|— Former Municipality —|
|• Total||186 km2 (72 sq mi)|
|Created as||Formannskapsdistrikt in 1838|
|Merged into||Harstad in 1964|
Trondenes is a parish and a former municipality in Troms county in Norway. It is located along the Vågsfjorden in the present-day municipality of Harstad. Trondenes included the majority of the island of Grytøya and part of the island of Hinnøya as well as some smaller islands. Located just north of the town of Harstad, Trondenes Church is the northernmost medieval stone church in Norway. The Trondenes Historical Center was built in 1997 near the church to teach about the history of the area. Trondenes Fort is also located on the Trondenes peninsula.
The parish of Trondenes was established as a municipality on 1 January 1838 (see formannskapsdistrikt). The town of Harstad was separated from Trondenes on 1 January 1904 to become a separate municipality. This left Trondenes with 7,775 inhabitants. On 1 January 1912, part of Trondenes (population: 291) was transferred to the neighboring municipality of Evenes (in Nordland county). The districts of Sandtorg and Skånland were separated from Trondenes on 1 July 1926 to become independent municipalities, leaving 3,429 inhabitants in the remaining areas of Trondenes. On 25 October 1956, a small border adjustment was made between Trondenes and Kvæfjord. This resulted in 32 inhabitants becoming residents of Trondenes. On 1 January 1964, the municipalities of Trondenes and Sandtorg were merged with the town of Harstad to form a new, larger municipality of Harstad. Prior to the merger, Trondenes had a population of 6,567.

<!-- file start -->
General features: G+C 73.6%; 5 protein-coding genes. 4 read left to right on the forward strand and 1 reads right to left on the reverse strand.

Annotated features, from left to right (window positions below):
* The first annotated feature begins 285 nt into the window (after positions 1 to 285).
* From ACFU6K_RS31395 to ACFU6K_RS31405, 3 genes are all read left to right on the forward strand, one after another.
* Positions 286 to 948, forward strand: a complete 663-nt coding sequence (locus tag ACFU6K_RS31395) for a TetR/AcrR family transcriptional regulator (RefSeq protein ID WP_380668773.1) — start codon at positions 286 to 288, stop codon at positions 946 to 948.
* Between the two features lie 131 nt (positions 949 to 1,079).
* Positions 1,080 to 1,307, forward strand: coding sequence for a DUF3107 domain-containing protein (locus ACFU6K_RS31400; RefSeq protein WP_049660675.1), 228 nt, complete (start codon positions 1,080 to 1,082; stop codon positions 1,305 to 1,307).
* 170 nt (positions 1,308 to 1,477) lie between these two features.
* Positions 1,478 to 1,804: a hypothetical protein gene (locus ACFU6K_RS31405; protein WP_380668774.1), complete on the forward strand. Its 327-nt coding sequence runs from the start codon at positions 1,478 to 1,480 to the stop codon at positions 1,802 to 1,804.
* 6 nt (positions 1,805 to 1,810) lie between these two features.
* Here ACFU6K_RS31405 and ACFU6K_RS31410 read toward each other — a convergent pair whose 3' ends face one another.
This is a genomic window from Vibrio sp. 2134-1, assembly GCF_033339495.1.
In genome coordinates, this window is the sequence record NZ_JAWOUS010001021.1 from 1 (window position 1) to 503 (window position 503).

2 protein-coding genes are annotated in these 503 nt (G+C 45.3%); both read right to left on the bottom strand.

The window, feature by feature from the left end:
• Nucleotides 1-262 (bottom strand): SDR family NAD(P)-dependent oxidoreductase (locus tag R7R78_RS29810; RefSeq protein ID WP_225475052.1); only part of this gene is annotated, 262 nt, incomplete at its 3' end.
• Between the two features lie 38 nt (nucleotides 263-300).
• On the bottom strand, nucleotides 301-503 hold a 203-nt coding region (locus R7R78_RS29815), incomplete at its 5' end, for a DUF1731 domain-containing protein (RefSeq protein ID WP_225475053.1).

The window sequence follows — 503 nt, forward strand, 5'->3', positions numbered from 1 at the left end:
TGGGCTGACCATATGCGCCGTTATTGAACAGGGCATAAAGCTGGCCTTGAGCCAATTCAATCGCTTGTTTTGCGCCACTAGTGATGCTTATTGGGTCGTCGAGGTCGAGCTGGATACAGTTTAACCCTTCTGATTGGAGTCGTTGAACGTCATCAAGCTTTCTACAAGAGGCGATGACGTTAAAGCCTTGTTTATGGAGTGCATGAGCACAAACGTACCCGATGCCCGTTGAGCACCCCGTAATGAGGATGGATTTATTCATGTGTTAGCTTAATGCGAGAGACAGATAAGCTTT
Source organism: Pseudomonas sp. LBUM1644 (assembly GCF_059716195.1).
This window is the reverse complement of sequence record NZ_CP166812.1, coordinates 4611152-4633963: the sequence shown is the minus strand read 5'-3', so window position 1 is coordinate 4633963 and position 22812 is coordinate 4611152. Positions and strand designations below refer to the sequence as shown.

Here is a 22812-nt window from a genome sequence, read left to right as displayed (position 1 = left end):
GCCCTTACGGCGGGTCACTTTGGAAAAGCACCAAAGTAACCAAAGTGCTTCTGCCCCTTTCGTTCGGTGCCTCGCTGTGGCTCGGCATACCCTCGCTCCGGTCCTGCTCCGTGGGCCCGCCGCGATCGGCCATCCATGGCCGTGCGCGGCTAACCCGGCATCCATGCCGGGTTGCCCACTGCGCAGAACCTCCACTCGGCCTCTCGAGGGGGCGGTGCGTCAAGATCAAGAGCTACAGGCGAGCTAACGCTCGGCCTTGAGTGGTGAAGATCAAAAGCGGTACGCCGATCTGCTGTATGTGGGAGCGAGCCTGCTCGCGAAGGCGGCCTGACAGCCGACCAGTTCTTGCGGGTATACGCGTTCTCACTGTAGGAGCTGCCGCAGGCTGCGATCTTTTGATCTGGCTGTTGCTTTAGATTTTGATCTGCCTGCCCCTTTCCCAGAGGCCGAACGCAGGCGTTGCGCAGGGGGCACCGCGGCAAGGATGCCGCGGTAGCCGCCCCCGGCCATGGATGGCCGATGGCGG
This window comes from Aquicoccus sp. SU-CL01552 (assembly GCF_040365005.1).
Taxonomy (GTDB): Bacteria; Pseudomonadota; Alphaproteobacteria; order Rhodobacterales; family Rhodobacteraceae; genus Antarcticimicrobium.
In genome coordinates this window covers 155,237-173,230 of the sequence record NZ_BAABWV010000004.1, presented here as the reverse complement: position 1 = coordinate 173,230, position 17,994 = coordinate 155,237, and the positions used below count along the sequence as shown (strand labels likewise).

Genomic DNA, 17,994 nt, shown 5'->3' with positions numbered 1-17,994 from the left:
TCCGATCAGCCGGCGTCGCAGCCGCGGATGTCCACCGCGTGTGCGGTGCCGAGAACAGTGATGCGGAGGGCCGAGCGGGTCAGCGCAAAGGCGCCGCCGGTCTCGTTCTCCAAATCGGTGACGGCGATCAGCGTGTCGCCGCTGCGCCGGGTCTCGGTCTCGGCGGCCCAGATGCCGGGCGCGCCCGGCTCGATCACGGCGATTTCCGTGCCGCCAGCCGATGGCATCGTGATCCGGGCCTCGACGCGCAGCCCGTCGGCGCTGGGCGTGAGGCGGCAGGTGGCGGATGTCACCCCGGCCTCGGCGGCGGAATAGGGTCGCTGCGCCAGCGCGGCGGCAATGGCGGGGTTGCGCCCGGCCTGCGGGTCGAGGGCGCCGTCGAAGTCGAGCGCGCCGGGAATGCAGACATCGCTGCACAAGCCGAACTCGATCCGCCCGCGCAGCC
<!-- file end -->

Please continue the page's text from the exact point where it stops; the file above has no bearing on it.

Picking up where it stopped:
The municipality (originally the parish) was named after the old Trondenes farm (Old Norse: Þróndarnes), since the first church (Trondenes Church) was built there. The first element is the genitive of þróndr which means "hog" and the last element is nes which means "headland". The shape of the headland was probably compared with the snout of a hog.
- "Trondenes. – kommune" (in Norwegian). Store norske leksikon. Retrieved 2010-01-16.
- Jukvam, Dag (1999). Historisk oversikt over endringer i kommune- og fylkesinndelingen (PDF) (in Norwegian). Statistisk sentralbyrå.
- Rygh, Oluf (1911). Norske gaardnavne: Troms amt (in Norwegian) (17 ed.). Kristiania, Norge: W. C. Fabritius & sønners bogtrikkeri. p. 12.